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More properly known as the Santa Cueva de Covadonga, I was fortunate enough to be able to visit this holy site in Asturias, northern Spain, this past May Day bank holiday weekend. It’s interesting to visit not just for its spectacular site in the Picos de Europa monutain range, but also because it’s tied to a Spanish founding myth featuring Pelayo, King of Asturias. I knew nothing of Pelayo before I visited, but I was instantly impressed by the chapel in the cave perched above a green pool and cascading waterfalls:

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The day we visited was perfect for a walk up the mountainside and then into the cave itself. The weather was mild -if a little rainy- although the sun kept showing through the clouds. Although it was also a fiesta for some local people, the early season meant that we were able to enjoy the natural beauty of the spot without the crowds which apparently descend in high summer.

Still reasonably fresh from Semana Santa in Seville, I have to say I was a little disappointed when we finally reached the holy cave via a rocky passage: the image of the Virgin was tiny, and she wasn’t surrounded by mournful music, clouds of incense, or dozens of gently flickering candles. Apparently this image is popularly known as La Santina, the little saint, due to her diminutive stature. Here she is:

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Something I was impressed by, however, was the entrepreneurial spirit of the cave’s caretakers. As a devotional site, there’s no fee for entry, but there is -naturally- a gift shop, and even a vending machine selling candles imprinted with the Virgin’s picture (I did spend the required €1.20 to buy one because I love Catholic iconography and had been hankering after a holy candle for a while). I’m kicking myself that I didn’t get a photo of that vending machine.

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While stories surrounding the origins of the shrine here differ, I was initially told that Rey Pelayo, the very early Spanish king, was sheltering with his troops in this mountain cave when they had a miraculous vision of the Virgin. Seeing her, they were inspired to fight bravely and went on to win an important battle against the Moors, which then began the Christian Reconquista of Spain, and the conquering Muslim North Africans were finally driven out. A bit like King Arthur, it seems that Pelayo is a figure more based in legend than true history, but nevertheless his story is an important one relating to national identity.

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Once we had visited the shrine and taken a walk to the church a little higher up the mountain, it was time to get some lunch and enjoy some local sidra in nearby Cangas de Onís. Covadonga is quite isolated, and there isn’t a village as such surrounding the cave. There are some small religious buildings, a large hotel with a restaurant and bar, a church, and some ruined cottages and souvenir stands, and that’s pretty much it. There were a few isolated houses by the roadside a little further down.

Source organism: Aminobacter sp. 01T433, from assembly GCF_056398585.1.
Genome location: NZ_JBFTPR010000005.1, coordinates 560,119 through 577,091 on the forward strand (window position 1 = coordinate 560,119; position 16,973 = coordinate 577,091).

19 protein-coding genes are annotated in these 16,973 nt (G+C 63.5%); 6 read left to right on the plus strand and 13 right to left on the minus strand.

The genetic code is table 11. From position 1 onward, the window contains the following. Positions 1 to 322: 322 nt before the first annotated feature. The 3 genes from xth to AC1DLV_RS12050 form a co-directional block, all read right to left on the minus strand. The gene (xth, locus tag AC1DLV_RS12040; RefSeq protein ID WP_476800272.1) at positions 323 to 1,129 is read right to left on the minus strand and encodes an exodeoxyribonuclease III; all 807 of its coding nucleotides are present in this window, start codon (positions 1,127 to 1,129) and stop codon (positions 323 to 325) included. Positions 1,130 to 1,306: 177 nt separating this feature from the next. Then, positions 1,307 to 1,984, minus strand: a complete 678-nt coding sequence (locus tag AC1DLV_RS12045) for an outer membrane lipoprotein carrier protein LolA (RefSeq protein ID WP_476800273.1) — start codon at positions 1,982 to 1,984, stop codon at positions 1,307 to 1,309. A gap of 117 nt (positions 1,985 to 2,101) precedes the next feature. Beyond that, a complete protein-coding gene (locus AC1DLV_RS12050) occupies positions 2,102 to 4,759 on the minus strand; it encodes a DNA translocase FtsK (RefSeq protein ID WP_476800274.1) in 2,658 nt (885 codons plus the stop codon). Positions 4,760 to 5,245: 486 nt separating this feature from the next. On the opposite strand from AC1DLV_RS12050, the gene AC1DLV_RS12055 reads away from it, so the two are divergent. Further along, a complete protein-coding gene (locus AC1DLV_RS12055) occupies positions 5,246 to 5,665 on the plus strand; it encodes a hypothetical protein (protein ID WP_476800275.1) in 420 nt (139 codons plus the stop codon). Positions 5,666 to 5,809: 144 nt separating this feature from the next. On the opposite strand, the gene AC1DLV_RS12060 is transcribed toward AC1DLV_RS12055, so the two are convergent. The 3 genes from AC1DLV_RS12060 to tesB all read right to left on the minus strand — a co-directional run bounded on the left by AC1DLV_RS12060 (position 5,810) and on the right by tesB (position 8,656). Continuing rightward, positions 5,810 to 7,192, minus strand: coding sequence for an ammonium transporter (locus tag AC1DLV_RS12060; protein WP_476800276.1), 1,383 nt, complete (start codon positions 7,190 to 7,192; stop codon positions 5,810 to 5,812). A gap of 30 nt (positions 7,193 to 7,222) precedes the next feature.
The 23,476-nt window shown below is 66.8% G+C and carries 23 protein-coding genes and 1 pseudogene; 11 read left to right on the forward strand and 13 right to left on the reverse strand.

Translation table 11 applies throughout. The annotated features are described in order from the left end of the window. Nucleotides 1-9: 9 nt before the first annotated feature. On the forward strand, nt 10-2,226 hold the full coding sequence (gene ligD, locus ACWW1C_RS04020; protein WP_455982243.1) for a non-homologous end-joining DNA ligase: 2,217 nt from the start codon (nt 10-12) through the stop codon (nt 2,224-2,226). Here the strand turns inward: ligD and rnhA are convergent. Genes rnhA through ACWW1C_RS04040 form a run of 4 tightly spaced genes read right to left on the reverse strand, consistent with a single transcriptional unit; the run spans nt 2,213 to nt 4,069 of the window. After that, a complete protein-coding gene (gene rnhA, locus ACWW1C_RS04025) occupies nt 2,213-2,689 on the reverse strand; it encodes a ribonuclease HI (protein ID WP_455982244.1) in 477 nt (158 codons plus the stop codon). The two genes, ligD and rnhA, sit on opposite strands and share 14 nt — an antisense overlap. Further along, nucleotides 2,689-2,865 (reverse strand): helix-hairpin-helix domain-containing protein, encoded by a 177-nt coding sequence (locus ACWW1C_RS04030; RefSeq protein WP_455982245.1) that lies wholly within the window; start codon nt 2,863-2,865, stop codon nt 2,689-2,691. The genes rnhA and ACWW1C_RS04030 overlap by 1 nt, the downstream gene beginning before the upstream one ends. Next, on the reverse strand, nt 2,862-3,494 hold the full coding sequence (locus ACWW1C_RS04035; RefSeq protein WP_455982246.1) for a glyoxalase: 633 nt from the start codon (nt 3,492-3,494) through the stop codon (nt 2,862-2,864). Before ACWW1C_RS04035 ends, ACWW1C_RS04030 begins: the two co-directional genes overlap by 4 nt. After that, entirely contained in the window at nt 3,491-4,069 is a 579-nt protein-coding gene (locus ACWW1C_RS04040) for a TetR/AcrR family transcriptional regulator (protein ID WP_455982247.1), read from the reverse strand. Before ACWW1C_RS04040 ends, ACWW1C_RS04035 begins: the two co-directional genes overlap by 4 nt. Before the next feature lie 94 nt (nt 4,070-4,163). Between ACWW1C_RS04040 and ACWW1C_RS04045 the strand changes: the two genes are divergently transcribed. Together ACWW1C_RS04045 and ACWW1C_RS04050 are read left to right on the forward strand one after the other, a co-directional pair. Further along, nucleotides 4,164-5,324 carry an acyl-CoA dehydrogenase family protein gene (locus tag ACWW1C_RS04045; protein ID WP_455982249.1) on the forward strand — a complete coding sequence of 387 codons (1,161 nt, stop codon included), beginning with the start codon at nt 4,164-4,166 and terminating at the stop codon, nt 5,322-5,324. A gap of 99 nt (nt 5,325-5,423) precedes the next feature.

Cangas de Onís, a few kilometres away, is a small Asturian town with a marketplace, shops, and restaurants, many of which cater to the shrine’s visitors. We ate in a small place serving local Asturian food which I picked out due to its appealing name (Restaurante El Abuelo – Grandad’s Restaurant).  We each had a very tasty and filling menú del día, which, as is usual, included 3 courses with bread and wine for a very reasonable price. While it was better for my omnivorous novio than for me, the same can be said of eating out in most places in Spain. Sadly, vegetarianism/pescatarianism still seems to be a little-understood concept, and meat-free meals are not so common.

The most famous landmark in Cangas de Onís is the puente romano.  While it’s thought that the current version is actually a a restored/reconstructed one from the Middle Ages, the bridge makes a dramatic arch over the river where fishermen wait patiently on the banks for wild salmon, and it quickly becomes clear why so many people reach for their cameraphones as soon as the bridge comes into view.

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Once we’d explored the town and crossed the bridge, we had a sidra sitting in the sunny garden of a bar on the right bank of the river. While the north of Spain might not get the endless sunny days of Andalucia, the charm of moodier northern regions continues to attract me more and more. Galicia, Cantabria, Asturias and the Basque country have a different feel to them, and it’s a welcome change from some of the resorts and more heavily touristy areas to the south, which I remember from family holidays when I was young.

During the long weekend we were away, I think I only heard one other English speaker, and combined with the fact we were staying with my suegros, I got to speak a lot of Spanish. I definitely recommend the Santuario Covadonga and Cangas de Onís as places to visit to get a closer look at Spanish culture.